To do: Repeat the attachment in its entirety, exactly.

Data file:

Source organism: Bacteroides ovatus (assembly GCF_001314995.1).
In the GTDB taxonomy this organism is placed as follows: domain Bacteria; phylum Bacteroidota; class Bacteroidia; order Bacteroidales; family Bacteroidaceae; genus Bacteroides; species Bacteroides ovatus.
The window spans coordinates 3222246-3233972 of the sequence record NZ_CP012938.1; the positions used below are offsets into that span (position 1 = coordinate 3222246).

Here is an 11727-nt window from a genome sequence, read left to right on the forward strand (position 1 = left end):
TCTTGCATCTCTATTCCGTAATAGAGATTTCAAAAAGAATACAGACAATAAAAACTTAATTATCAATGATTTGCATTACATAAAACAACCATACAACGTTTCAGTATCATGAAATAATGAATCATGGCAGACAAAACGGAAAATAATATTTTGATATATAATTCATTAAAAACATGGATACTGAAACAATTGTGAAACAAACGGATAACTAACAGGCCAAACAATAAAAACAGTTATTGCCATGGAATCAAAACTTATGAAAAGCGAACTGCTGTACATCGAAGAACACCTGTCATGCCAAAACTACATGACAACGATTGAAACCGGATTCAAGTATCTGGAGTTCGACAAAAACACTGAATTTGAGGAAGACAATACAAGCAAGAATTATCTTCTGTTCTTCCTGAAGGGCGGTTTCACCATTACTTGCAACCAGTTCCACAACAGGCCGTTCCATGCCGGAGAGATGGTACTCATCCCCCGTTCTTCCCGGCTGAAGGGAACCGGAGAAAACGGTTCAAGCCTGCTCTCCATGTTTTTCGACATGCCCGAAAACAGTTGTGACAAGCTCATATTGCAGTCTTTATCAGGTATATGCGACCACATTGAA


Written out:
Source organism: Bacteroides ovatus (assembly GCF_001314995.1).
In the GTDB taxonomy this organism is placed as follows: domain Bacteria; phylum Bacteroidota; class Bacteroidia; order Bacteroidales; family Bacteroidaceae; genus Bacteroides; species Bacteroides ovatus.
The window spans coordinates 3222246-3233972 of the sequence record NZ_CP012938.1; the positions used below are offsets into that span (position 1 = coordinate 3222246).

Here is an 11727-nt window from a genome sequence, read left to right on the forward strand (position 1 = left end):
TCTTGCATCTCTATTCCGTAATAGAGATTTCAAAAAGAATACAGACAATAAAAACTTAATTATCAATGATTTGCATTACATAAAACAACCATACAACGTTTCAGTATCATGAAATAATGAATCATGGCAGACAAAACGGAAAATAATATTTTGATATATAATTCATTAAAAACATGGATACTGAAACAATTGTGAAACAAACGGATAACTAACAGGCCAAACAATAAAAACAGTTATTGCCATGGAATCAAAACTTATGAAAAGCGAACTGCTGTACATCGAAGAACACCTGTCATGCCAAAACTACATGACAACGATTGAAACCGGATTCAAGTATCTGGAGTTCGACAAAAACACTGAATTTGAGGAAGACAATACAAGCAAGAATTATCTTCTGTTCTTCCTGAAGGGCGGTTTCACCATTACTTGCAACCAGTTCCACAACAGGCCGTTCCATGCCGGAGAGATGGTACTCATCCCCCGTTCTTCCCGGCTGAAGGGAACCGGAGAAAACGGTTCAAGCCTGCTCTCCATGTTTTTCGACATGCCCGAAAACAGTTGTGACAAGCTCATATTGCAGTCTTTATCAGGTATATGCGACCACATTGAA